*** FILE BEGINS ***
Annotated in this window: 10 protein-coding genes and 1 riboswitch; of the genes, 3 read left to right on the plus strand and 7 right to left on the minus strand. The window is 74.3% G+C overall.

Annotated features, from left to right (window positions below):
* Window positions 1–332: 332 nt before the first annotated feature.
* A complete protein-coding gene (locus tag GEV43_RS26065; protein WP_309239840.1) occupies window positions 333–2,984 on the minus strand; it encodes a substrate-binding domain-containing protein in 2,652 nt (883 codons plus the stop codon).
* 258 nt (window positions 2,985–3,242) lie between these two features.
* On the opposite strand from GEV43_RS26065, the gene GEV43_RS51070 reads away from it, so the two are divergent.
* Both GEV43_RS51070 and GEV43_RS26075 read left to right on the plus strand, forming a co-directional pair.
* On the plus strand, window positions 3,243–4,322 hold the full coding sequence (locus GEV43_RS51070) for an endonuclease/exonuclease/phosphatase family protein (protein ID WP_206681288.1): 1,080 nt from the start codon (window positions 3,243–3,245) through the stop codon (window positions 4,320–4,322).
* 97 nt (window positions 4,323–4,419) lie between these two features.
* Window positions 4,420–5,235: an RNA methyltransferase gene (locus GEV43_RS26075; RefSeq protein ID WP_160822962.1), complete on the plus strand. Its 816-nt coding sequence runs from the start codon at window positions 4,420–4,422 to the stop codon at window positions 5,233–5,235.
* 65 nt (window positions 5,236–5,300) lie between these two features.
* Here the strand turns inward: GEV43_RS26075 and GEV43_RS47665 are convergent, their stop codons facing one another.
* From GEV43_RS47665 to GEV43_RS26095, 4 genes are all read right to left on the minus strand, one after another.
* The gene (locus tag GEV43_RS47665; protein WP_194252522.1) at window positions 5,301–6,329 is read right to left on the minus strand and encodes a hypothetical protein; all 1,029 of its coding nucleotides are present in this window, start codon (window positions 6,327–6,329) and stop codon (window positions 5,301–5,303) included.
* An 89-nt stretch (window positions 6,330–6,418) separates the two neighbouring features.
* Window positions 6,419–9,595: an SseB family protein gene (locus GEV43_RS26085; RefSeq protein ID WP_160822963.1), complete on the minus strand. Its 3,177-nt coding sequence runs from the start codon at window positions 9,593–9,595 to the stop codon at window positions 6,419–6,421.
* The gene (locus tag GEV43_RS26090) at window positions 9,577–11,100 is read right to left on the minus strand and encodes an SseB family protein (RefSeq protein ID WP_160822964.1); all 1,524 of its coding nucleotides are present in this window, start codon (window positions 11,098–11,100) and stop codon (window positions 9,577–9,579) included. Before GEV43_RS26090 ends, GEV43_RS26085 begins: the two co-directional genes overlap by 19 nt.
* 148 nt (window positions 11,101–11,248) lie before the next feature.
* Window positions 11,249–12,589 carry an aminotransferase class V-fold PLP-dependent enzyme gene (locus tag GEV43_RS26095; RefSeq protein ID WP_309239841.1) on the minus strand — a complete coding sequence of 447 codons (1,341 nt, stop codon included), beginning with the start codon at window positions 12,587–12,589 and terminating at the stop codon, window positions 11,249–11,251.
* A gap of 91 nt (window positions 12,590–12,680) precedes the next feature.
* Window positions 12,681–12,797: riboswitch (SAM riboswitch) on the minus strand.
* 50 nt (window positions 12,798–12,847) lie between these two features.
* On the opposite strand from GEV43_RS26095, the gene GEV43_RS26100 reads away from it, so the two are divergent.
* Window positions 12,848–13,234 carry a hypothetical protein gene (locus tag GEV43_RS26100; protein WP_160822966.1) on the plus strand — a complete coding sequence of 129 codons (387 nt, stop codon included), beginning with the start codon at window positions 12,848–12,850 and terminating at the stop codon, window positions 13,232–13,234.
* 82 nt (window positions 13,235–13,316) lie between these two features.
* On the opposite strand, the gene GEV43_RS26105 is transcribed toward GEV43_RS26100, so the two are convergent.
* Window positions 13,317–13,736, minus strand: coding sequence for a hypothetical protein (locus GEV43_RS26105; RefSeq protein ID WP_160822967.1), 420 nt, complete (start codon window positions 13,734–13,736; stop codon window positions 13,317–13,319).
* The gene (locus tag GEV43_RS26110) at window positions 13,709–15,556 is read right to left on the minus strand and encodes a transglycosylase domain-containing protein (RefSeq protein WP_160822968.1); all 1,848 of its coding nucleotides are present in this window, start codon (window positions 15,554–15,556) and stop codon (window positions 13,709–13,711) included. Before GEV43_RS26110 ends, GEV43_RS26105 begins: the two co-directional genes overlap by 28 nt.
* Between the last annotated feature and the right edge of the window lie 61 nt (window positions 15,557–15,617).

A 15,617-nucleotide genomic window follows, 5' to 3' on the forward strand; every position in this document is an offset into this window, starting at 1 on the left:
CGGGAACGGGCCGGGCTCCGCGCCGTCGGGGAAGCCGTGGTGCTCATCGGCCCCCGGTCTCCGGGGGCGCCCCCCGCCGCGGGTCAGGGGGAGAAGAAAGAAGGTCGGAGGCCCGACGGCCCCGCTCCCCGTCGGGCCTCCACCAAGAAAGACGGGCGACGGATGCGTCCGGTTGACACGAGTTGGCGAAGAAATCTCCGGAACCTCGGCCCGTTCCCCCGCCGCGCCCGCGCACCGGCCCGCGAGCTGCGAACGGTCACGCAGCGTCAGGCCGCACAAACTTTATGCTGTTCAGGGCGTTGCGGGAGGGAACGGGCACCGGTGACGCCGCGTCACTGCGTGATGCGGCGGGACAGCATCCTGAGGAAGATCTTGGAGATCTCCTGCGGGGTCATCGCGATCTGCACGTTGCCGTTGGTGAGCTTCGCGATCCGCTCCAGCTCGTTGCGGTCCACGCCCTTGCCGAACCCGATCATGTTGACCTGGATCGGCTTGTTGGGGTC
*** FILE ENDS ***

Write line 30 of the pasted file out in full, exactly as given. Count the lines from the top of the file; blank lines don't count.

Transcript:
A 15,617-nucleotide genomic window follows, 5' to 3' on the forward strand; every position in this document is an offset into this window, starting at 1 on the left: